Photography in Mexico: Selections from the Collection
In Mexico, photography has been closely associated with the photojournalistic sensibility of the artist Manuel Álvarez Bravo (1902-2002). Bravo, a founder of modernist photography, is often considered the main representative of this art form throughout Latin America. His style of straightforward black-and-white photography developed in the mid-1920s and prevailed in Mexico for more than six decades, influencing many contemporary photographers including his student Graciela Iturbide (Mexican, b. 1942). In recent months, ten magnificent examples of Iturbide’s work were donated by photography collectors Dan Greenberg and Susan Steinhauser in honor of MCASD’s long-time Trustee Murray A. Gribin. The gift provided the opportunity to more broadly examine photography in Mexico in the Museum’s holdings.
This exhibition, comprised of 35 works from the Museum’s permanent collection, focuses on the powerful impact of Bravo’s legacy on both Mexican and international photographers. The photographers featured here offer a sophisticated look into the cultural patrimony of Mexico by exploring a range of potent subject matter, from the impact of colonization to the revolution that transformed the nation’s socio-economic landscape. Images address the deeply Catholic yet eclectic and rich history of the country while delving into issues of identity, spirituality, and the current state of Mexican society.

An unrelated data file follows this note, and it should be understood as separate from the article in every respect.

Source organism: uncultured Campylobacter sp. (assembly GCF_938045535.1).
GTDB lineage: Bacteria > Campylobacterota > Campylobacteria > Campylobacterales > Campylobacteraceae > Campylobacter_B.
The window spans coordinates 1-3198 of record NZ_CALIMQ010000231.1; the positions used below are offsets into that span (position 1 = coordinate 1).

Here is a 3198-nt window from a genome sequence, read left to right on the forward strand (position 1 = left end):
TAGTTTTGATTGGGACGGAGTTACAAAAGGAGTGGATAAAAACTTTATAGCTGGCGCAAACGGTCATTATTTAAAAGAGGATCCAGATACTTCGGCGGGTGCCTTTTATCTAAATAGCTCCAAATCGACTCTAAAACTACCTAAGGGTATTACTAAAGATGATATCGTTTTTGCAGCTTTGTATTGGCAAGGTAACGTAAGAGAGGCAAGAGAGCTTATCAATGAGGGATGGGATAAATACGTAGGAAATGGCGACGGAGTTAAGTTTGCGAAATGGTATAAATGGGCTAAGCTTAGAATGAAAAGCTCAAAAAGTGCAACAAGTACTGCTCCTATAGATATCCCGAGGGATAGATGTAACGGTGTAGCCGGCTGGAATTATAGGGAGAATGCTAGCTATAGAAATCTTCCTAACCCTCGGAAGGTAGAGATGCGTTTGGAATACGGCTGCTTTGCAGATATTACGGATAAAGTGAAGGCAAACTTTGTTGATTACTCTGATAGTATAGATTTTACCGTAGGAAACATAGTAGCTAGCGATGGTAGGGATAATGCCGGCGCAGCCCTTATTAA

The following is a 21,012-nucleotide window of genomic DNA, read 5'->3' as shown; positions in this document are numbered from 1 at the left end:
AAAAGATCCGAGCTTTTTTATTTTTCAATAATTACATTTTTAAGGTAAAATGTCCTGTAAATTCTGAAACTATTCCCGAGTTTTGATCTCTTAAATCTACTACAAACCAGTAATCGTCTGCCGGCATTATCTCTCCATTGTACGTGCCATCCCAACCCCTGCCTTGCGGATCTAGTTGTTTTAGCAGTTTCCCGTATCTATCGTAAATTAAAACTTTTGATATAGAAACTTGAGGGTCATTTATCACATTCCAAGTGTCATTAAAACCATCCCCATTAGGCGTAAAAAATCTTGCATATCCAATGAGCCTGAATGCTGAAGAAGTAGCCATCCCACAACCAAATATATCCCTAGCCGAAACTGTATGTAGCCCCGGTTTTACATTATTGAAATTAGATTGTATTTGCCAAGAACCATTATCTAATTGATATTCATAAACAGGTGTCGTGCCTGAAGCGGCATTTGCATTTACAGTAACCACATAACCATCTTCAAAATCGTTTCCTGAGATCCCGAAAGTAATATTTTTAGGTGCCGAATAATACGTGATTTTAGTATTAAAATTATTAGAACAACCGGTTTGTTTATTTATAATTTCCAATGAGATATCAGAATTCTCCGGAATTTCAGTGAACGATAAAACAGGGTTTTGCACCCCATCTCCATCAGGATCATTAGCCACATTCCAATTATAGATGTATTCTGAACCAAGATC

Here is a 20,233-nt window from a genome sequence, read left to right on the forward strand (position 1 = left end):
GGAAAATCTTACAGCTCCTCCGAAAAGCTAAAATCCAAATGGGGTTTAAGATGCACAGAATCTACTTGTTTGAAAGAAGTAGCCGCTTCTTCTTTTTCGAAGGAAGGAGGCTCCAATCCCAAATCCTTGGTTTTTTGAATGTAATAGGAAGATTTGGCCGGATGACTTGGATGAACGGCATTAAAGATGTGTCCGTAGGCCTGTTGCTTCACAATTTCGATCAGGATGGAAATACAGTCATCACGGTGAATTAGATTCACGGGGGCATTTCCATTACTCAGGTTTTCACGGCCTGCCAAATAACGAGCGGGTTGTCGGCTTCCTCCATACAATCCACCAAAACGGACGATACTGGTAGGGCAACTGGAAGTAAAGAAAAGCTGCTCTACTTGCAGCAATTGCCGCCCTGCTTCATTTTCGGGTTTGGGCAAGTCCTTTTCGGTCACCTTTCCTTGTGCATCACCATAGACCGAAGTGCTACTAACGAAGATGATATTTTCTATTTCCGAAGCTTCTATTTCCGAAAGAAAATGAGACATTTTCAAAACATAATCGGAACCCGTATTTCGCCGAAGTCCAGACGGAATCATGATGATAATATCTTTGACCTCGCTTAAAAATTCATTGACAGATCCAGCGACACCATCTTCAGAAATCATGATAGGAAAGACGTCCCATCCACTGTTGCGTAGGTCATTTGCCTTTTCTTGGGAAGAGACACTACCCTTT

Beginning in the 1970s and continuing into the ‘90s, proponents such as Iturbide and Gerardo Suter (Argentinean, b. 1957) began to question their mentor’s legacy and Mexico’s nationalistic iconographies by presenting a stylistic shift that incorporates myth and memory. In the images Cayo del Cielo, Chalma, Mexico/Fallen from the Sky, Chalma, Mexico (1990) by Iturbide and Travesia/Journey (1996) by Suter, the women and the titles evoke a suggested narrative of other worldly moments in life and death. Additional artists represented in the exhibition that have contributed to the evolution of photography in Mexico are Gabriel Orozco (Mexican, b.1962) and Alex Webb (America, b. 1952), who incorporate irony and a sense of immediacy to reflect on the realities of Mexico. The younger generation of artists, of which Yvonne Venegas (American, b. 1970) is the best known representative, often refers to issues surrounding the international border or the state of the developing nation. These photographers emphasize the need for greater social equality, the dignity of the individual, and the value of the natural world.